Many of the items listed you will most likely be familiar with. But I found a great number of activities I’ve never really thought about or hadn’t really appreciated when I was a kid.
Every parent should buy The Kids’ Outdoor Adventure Book and encourage their children to do as many as the activities in it as possible.
I may even try a few of these myself because you’re never too old to enjoy the outdoors like a kid!
Disclaimer: I received this book from the publisher to review on Birdfreak.com. The links are to our Amazon affiliate account.
April 16, 2013
Article in: Photography
A couple of shots from the annual Midwest Crane Count.
March 19, 2013
Article in: Book Reviews
The following review of the Crossley ID Guide: Raptors is part of the Raptor Blog Tour. Make sure to check out all the really great articles about this superbly fine guide.
Turkey Vultures. Some people hate them because they are “ugly” or “gross”. But I think they are awesome.
Turkey Vultures are nature’s garbage disposals. Any roadkill is free game. And it doesn’t matter if a deceased animal had a disease or toxin in its system; mostly the Turkey Vulture is unharmed!
The Crossley ID Guide: Raptors by: Richard Crossley, Jerry Liguori & Brian Sullivan covers all North American raptors, including the majestic Turkey Vulture.
One of the Turkey Vulture plates in the new guide
The guide includes 101 color plates with over a thousand photographs. The photos are superimposed on a background to form a scene of multiple birds in multiple poses and angles.
Enter to win the ultimate Crossley ID Guide sweepstakes sponsored by Princeton University Press.
This format is unique to the Crossley ID Guides and a fascinating approach to bird identification. This way you are able to see the same species at varying distances and even in differing light.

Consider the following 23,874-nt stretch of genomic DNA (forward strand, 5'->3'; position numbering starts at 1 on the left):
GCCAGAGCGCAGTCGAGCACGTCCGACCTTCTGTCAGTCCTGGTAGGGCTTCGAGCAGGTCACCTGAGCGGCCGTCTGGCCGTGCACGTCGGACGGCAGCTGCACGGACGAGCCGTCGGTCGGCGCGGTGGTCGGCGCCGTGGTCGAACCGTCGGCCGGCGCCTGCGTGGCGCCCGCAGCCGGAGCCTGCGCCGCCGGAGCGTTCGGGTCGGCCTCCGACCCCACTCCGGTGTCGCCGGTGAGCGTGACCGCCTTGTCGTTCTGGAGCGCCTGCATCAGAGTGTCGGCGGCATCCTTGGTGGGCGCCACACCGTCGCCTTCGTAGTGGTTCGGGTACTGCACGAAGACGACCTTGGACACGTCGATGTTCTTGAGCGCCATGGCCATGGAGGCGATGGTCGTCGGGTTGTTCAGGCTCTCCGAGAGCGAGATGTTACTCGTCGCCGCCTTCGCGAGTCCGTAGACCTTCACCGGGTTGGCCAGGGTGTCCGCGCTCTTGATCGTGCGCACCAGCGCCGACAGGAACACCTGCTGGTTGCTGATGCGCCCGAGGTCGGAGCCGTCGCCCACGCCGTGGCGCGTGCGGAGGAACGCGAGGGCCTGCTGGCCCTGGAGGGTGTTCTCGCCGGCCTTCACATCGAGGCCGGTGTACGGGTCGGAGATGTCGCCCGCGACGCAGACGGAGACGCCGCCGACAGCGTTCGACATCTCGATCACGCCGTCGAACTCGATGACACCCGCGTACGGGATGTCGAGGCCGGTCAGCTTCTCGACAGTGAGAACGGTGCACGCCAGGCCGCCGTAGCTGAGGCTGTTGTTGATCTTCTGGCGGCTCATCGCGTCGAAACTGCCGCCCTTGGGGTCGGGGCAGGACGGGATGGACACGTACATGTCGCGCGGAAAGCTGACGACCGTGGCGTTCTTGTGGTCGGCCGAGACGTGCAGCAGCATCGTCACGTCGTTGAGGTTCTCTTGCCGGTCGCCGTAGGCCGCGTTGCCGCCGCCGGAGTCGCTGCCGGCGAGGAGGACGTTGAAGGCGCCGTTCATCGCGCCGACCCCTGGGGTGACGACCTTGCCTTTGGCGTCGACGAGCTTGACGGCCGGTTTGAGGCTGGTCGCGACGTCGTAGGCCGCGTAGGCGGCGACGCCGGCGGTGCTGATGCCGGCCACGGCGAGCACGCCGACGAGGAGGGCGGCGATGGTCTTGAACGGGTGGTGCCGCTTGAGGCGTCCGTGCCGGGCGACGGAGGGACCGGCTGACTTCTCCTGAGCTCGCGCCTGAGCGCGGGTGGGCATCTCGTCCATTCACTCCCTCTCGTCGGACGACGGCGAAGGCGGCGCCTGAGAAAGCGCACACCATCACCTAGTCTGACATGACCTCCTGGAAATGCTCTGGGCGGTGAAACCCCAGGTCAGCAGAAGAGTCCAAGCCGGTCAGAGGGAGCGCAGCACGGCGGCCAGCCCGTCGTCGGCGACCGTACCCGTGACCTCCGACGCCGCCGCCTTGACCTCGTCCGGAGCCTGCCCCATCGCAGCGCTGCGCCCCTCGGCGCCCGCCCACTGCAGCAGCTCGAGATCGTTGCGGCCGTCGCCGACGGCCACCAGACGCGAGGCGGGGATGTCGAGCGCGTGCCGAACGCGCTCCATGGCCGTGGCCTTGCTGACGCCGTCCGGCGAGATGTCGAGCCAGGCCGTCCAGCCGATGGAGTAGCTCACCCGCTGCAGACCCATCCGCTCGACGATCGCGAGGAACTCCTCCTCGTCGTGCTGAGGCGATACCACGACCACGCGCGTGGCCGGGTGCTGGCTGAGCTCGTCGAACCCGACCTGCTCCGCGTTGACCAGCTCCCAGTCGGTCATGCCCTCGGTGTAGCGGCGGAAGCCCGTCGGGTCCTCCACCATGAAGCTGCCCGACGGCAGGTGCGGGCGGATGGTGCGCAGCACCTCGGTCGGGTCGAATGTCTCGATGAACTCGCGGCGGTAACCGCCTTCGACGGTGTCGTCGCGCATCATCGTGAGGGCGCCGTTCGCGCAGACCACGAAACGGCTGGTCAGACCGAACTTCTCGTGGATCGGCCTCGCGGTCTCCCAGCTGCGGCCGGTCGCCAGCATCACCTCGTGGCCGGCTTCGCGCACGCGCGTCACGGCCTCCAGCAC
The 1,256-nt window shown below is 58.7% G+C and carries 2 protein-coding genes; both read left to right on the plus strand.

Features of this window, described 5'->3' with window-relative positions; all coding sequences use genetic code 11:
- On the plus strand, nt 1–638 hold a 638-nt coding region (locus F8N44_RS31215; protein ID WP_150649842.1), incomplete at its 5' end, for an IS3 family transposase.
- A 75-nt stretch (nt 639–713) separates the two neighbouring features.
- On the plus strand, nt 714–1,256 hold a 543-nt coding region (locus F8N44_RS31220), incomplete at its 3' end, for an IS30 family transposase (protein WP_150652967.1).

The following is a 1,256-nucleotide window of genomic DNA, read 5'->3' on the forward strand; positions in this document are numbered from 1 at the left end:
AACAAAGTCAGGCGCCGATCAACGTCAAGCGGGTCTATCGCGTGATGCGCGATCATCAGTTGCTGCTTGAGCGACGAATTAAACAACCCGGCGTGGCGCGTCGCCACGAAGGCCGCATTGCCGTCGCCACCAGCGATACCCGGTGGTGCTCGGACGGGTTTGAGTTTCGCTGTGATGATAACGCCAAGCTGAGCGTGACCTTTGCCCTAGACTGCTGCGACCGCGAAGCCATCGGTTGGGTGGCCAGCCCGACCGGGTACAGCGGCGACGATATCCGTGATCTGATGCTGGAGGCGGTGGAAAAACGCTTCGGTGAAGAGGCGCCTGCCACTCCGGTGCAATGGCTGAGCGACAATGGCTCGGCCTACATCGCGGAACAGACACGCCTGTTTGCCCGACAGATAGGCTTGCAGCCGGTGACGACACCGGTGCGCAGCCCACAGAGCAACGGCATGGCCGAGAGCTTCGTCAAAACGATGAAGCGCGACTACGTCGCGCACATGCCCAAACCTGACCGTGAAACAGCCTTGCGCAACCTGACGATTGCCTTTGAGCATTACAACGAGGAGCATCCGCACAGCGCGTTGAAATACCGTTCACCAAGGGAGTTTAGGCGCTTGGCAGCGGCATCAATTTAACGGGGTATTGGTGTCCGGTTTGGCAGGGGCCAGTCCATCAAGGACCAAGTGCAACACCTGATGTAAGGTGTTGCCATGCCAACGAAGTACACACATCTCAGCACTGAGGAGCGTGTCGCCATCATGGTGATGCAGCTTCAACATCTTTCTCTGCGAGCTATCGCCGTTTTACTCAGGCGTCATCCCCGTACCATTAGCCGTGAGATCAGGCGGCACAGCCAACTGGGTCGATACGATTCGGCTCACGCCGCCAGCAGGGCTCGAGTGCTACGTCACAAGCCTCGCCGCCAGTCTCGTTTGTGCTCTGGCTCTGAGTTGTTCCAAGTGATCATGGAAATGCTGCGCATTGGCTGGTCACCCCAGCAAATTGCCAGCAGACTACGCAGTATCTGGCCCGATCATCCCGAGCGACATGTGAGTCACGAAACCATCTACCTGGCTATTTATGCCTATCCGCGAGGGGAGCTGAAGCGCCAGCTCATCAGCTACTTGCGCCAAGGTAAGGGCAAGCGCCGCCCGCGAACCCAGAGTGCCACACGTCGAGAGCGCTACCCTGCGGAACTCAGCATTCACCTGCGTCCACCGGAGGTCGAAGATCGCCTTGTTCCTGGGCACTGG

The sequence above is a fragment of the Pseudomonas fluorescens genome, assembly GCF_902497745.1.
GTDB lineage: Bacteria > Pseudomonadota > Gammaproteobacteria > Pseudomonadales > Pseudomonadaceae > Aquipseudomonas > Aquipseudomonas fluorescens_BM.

The goal is to mimic what you may see in the field and create a better understanding of what to look for and how to identify the birds.
The Turkey Vulture plates show amazing close-up detail of the bizarre, featherless heads of these always interesting birds. The plates also show the habit of large numbers of vultures forming a “kettle” or circle, soaring on thermals plus varying angles of birds in flight.
The Crossley ID Guide: Raptors takes the unique Crossley approach and focuses exclusively on the large, beautiful diurnal raptors.
And it does an excellent job covering the amazing Turkey Vulture.
Check out more great posts on The Raptor Blog Tour.
The tour continues tomorrow with posts from:
Join the Raptor ID Happy Hour: with Richard Crossley and Brian Sullivan on Friday, March 22nd.
Plates provided by Princeton University Press.
March 8, 2013
Article in: Outdoors and Travel
Coming up next week on March 16th is the annual Shreve Migration Sensation!
Shreve is where Ohio’s largest inland natural wetland complex exists (5,671 acres) making this the perfect place to host a spring migration sensation!
The 13th Annual Shreve Migration Sensation includes workshops, vendors, live birds, hands on events and even some snakes! We have attended the past three years and each time have had a wonderful experience!
So…what’s going on this year?
Some great workshops are planned which are all included for the low price of a 10 dollar admission and only 15 dollars for a family.
Here is a list of all six workshops
- Cute Chicks (Young Birds) by Chuck Jakubchak, Ohio Certified Volunteer Naturalist
- Not the Last of the Mohicans! By Cheryl Harner (on the Mohican Park and Malabar Farm State Park before and today)
- Birds, Bugs & Botany: A Photographic Foray by Judy Semrock
- Wood-Warblers: Gems of the Forest by Jim McCormac
- Go Birding: It’s good for you! By Kimberly Kaufman
- The Magic of Bird Flight by Kenn Kaufman
There will be fun activities for children as well. Hands-on programs, a dip-net program (bring boots), information on snakes from The Wilderness Center, and live animals from the Akron Zoo.
This event is completely worth a day out and in addition to all the wonderful events, the birding area is great! Killbuck Marsh, Shreve Lake, Brown’s Bog and Funk Bottoms wildlife area…when you get there the registration desk has a great map of where to go and bird throughout the day.
Check out a list of birds you might see – HERE
March 5, 2013
Article in: Birding
So…what’s going on MAY 3 – May 12, 2013?
YES – The Biggest Week in American Birding!
Registration is now open! Some of the workshops and field trips are filling up fast so it is definitely not too early to reserve your place for a bird-filled week of fun!